After countless meetings, we’ve witnessed some of the best financial decisions made by our clients. One standout example was when a client, heavily invested in company stock, decided to diversify their portfolio, securing their financial future even though it incurred a significant tax bill. This move prevented substantial losses when the stock price plummeted.
Another impactful decision involved selling or not selling a business. In one case, a well-thought-out transition plan allowed the business to stay within the family, benefiting both father and son. In contrast, other clients chose to sell their businesses to pursue new opportunities or philanthropic endeavors.
The common thread in these success stories is the importance of holistic, values-based discussions and consulting with professionals to weigh various factors in decision-making. A well-crafted financial plan can lead to sound choices. Ultimately, working with us at EWA has proven to be one of the best financial decisions clients have made.
After thousands and thousands of meetings, we’ve narrowed it down to what we think are some of the best financial decisions we have seen clients make. And we were very grateful to be part of these decisions.
Jameson let’s start with number one. Yeah, the best financial decision that we’ve helped a client make was around company stock. So this client worked at a big corporation. They were with the company before they IPOed ten years ago, got granted all of this stock.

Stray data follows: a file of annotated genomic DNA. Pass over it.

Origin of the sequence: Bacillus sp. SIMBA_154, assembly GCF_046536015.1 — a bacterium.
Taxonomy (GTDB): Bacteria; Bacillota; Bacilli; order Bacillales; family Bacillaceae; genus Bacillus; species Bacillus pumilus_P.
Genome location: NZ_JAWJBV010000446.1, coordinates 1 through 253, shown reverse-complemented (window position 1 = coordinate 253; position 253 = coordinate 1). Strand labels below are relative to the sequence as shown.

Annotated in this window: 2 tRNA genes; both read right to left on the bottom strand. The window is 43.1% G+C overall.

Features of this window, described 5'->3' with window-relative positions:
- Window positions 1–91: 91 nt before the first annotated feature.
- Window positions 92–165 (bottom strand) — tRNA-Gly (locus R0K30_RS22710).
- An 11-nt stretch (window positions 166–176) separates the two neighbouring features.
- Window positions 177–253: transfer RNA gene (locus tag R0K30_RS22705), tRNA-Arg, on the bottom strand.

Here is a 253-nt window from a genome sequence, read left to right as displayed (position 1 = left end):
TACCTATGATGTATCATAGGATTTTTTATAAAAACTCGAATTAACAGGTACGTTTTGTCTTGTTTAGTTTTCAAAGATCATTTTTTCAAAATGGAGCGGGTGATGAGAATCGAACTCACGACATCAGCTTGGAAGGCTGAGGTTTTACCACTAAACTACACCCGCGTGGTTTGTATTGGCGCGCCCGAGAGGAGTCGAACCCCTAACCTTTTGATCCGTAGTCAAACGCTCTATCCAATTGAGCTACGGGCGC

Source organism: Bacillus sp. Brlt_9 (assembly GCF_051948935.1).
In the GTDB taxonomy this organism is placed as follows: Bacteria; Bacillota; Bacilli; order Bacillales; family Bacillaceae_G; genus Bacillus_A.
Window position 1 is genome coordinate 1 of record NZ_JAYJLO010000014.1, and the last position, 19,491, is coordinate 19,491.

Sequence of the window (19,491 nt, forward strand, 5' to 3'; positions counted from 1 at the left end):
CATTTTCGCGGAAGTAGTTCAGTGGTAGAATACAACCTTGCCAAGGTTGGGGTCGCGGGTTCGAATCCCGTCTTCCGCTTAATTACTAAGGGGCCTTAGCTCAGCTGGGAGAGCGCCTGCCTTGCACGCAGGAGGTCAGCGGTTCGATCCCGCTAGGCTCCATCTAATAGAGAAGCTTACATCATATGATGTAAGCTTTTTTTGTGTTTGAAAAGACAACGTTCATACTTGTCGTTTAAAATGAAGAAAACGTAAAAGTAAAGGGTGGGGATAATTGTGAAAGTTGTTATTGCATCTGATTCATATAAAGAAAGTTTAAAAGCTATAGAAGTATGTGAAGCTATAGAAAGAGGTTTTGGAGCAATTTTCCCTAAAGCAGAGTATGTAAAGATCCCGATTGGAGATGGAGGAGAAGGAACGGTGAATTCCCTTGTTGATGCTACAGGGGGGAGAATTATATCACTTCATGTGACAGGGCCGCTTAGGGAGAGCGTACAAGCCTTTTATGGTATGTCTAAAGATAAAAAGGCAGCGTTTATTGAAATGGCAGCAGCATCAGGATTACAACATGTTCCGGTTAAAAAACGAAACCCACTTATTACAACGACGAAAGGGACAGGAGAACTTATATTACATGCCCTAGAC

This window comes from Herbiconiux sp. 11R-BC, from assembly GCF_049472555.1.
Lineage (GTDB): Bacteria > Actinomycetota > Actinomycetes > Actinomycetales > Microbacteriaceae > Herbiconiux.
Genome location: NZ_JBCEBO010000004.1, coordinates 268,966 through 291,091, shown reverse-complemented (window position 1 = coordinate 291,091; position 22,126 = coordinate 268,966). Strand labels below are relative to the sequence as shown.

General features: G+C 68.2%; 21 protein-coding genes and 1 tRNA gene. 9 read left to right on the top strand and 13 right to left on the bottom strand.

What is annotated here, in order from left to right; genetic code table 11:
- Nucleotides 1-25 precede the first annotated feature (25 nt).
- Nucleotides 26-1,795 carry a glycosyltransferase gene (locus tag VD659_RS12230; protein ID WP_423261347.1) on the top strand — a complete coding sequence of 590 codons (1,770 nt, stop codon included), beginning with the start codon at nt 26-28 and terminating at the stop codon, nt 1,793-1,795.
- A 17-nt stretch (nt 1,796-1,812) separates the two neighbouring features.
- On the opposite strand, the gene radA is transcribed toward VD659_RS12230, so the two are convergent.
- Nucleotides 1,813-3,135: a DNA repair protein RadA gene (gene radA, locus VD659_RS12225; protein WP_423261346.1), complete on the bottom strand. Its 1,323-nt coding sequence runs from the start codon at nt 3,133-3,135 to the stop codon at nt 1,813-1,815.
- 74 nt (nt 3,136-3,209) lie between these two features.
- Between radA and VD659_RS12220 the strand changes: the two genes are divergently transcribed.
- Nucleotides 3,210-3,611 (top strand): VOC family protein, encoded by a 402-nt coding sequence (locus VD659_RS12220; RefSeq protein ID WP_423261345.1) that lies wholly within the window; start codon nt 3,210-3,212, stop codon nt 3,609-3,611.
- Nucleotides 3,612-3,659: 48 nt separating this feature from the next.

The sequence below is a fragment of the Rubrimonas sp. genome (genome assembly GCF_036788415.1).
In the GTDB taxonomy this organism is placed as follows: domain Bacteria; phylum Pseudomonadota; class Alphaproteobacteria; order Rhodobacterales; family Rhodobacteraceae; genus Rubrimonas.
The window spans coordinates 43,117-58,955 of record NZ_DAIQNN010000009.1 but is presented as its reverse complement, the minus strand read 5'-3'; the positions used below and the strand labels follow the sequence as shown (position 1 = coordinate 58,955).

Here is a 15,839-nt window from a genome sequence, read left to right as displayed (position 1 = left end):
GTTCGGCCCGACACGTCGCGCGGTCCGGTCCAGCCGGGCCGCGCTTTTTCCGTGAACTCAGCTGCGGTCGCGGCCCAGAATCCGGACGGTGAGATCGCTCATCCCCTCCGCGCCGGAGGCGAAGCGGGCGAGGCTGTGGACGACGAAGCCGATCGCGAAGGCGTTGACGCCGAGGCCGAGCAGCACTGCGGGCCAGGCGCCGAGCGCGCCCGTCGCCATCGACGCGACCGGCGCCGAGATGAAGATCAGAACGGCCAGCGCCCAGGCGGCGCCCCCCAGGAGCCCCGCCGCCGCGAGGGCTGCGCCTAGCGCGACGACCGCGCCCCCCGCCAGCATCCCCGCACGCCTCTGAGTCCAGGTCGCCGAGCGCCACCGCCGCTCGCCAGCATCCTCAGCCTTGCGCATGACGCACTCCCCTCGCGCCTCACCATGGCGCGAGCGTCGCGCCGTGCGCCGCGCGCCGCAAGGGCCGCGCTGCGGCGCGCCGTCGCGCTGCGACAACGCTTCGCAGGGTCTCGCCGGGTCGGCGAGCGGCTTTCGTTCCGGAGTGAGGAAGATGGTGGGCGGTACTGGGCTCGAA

Stock price exploded, and net worth was north of $3 million. General recommendation rule of thumb when we’re planning, especially with somebody that’s that tied to a large corporation, has 90% of their balance sheet tied up in one company, is, let’s get this down and unwind some of this.
To have under 10% of your balance sheet wrapped up in this one single stock or one single company or individual equity. So stock price shot up. This was at the end of 2020, beginning of 2021. So right in the middle of the last ten years of a significant bull market, recommended selling all of the company stock.
To maintain that again, over $3 million net worth. Took the advice, basically secured their financial future. Kids education is fully funded, all debts paid off. They’re able to retire in five years if they wanted to.
Fast forward. Now, as we see the stock market dip that we’ve seen, in 2022, that stock went from over $300 a share down to under $20 a share. So had they not taken that advice, kids education wouldn’t have been funded, retirement wouldn’t have been on track, debt wouldn’t have been paid off.
Making sure they’re not over concentrated in one company, making decisions based on logic and not being emotionally tied to one stock or one single company. Matt, tell us about one of. Well, just to piggyback off that, because I was part of some of those conversations, and I remember.
It a tax preparer involved saying don’t do this because of the taxes. That $3 million did get cut into $2 million after taxes. So the general advice there was multiple people on the table was don’t do this because of the tax bill, because you’re going to be in the highest capital gain rates, maybe when you retire you’ll be lower had that.